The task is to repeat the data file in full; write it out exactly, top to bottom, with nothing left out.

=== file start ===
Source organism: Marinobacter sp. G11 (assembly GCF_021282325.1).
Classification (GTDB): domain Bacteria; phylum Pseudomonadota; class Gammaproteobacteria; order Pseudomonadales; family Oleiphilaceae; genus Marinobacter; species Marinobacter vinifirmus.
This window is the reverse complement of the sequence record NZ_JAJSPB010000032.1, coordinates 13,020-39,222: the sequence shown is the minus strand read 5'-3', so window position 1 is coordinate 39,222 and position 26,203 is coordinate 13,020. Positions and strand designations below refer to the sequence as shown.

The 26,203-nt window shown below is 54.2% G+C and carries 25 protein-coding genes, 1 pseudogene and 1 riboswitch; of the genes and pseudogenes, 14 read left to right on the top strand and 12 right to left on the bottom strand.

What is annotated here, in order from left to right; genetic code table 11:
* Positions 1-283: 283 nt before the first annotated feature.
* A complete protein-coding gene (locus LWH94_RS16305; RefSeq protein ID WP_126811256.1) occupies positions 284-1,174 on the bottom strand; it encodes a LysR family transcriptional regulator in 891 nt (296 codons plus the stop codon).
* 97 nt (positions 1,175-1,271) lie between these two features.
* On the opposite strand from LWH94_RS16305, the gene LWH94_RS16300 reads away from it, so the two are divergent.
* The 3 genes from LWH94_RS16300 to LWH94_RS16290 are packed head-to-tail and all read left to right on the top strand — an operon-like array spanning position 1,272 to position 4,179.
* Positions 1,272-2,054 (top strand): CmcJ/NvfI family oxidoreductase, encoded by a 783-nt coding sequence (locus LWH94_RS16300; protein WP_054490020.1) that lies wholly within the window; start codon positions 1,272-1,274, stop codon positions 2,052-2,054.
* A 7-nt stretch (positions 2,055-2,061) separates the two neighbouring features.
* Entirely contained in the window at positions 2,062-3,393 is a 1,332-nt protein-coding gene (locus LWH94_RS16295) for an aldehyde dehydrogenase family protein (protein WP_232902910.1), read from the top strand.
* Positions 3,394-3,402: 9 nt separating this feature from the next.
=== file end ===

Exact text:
Source organism: Marinobacter sp. G11 (assembly GCF_021282325.1).
Classification (GTDB): domain Bacteria; phylum Pseudomonadota; class Gammaproteobacteria; order Pseudomonadales; family Oleiphilaceae; genus Marinobacter; species Marinobacter vinifirmus.
This window is the reverse complement of the sequence record NZ_JAJSPB010000032.1, coordinates 13,020-39,222: the sequence shown is the minus strand read 5'-3', so window position 1 is coordinate 39,222 and position 26,203 is coordinate 13,020. Positions and strand designations below refer to the sequence as shown.

The 26,203-nt window shown below is 54.2% G+C and carries 25 protein-coding genes, 1 pseudogene and 1 riboswitch; of the genes and pseudogenes, 14 read left to right on the top strand and 12 right to left on the bottom strand.

What is annotated here, in order from left to right; genetic code table 11:
* Positions 1-283: 283 nt before the first annotated feature.
* A complete protein-coding gene (locus LWH94_RS16305; RefSeq protein ID WP_126811256.1) occupies positions 284-1,174 on the bottom strand; it encodes a LysR family transcriptional regulator in 891 nt (296 codons plus the stop codon).
* 97 nt (positions 1,175-1,271) lie between these two features.
* On the opposite strand from LWH94_RS16305, the gene LWH94_RS16300 reads away from it, so the two are divergent.
* The 3 genes from LWH94_RS16300 to LWH94_RS16290 are packed head-to-tail and all read left to right on the top strand — an operon-like array spanning position 1,272 to position 4,179.
* Positions 1,272-2,054 (top strand): CmcJ/NvfI family oxidoreductase, encoded by a 783-nt coding sequence (locus LWH94_RS16300; protein WP_054490020.1) that lies wholly within the window; start codon positions 1,272-1,274, stop codon positions 2,052-2,054.
* A 7-nt stretch (positions 2,055-2,061) separates the two neighbouring features.
* Entirely contained in the window at positions 2,062-3,393 is a 1,332-nt protein-coding gene (locus LWH94_RS16295) for an aldehyde dehydrogenase family protein (protein WP_232902910.1), read from the top strand.
* Positions 3,394-3,402: 9 nt separating this feature from the next.